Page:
The decision by the Greek government to shut down the banks will have serious consequences for Greek business and trade.
The situation is a potential nightmare and complicates any kind of commercial exchange with the outside world and Greece needs to import or face shortages.
Kostas Mihalos is the President of the Chamber of Commerce in Athens: “The main worry is the everyday running of Greek business. We don’t have the right to carry out web transactions with foreign banks. Our economy does not have a broad production base and is not autonomous, so we need to import, there should be measures in place to allow enterprises to make transactions with foreign suppliers, so as not to block the supply chain.”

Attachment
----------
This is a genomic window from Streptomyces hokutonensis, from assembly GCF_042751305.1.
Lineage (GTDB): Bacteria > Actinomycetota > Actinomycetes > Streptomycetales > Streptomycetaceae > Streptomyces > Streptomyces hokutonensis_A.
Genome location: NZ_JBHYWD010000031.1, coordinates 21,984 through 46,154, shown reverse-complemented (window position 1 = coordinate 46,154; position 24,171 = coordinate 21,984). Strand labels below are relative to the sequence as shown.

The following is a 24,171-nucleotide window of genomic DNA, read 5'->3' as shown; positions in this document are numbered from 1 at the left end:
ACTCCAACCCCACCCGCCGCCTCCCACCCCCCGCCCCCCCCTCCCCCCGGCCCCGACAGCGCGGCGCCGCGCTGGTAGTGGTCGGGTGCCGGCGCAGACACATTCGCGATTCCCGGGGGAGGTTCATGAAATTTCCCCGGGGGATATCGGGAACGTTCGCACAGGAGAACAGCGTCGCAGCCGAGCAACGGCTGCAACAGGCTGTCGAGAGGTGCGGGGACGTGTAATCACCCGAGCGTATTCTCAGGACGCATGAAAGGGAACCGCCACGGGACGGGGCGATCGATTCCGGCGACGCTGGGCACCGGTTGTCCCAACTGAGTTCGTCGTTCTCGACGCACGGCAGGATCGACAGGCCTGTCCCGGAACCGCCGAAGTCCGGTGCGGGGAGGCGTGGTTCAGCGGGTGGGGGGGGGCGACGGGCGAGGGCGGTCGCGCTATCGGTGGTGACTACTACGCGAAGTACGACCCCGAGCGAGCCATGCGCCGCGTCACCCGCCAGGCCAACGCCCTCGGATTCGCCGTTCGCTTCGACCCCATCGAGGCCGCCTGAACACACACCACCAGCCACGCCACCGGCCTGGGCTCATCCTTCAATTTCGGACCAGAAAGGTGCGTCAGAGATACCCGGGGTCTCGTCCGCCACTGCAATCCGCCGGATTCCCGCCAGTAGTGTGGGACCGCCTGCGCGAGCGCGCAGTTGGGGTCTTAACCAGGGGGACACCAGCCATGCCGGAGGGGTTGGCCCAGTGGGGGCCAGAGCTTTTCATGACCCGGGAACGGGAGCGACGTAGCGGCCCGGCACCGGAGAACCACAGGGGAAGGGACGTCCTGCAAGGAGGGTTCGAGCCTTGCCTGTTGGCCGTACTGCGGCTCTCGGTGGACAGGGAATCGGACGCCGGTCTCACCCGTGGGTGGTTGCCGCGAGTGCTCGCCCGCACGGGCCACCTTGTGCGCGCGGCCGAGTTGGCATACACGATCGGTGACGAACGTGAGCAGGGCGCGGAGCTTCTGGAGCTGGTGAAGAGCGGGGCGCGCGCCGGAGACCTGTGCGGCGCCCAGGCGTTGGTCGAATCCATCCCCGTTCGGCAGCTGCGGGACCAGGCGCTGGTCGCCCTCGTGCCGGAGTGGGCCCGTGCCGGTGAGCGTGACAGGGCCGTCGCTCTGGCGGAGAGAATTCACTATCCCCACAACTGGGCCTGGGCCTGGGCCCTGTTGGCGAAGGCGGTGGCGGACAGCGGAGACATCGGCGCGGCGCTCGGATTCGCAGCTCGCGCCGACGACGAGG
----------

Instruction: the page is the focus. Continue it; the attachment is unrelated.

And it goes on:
An eerie silence now pervades the usually hectic stock exchange in Athens.
Greek Banks And Stock Exchange 'To Stay Shut' - http://t.co/uxX4Mu6r1v— David Lyon (@DavidLyonFX) June 29, 2015
Kostas Botopoulos is the President of the Hellenic Capital Market Commission
“To regain the trust of the creditors will depend on how quickly and under what circumstances the stock market reopens. The measures are temporary and as soon as things get back to normal, the stock market will go back to business as usual and then we will see how it moves. The circumstances under which it will reopen will determine if confidence has been or will be restored. We hope this will happen.”
As anxious Greeks queued to withdraw their alloted €60, the bulk of which will be spent on staples, Greek business is desperate for an end to the chaos.
Euronews correspondent Symela Touchtidou
is in the Greek capital:“The Greek business community has made a last-ditch appeal to the Greek government and institutions to behave responsibly, so that a way out can be found, even at this late stage, to avoid the worse for Greece.”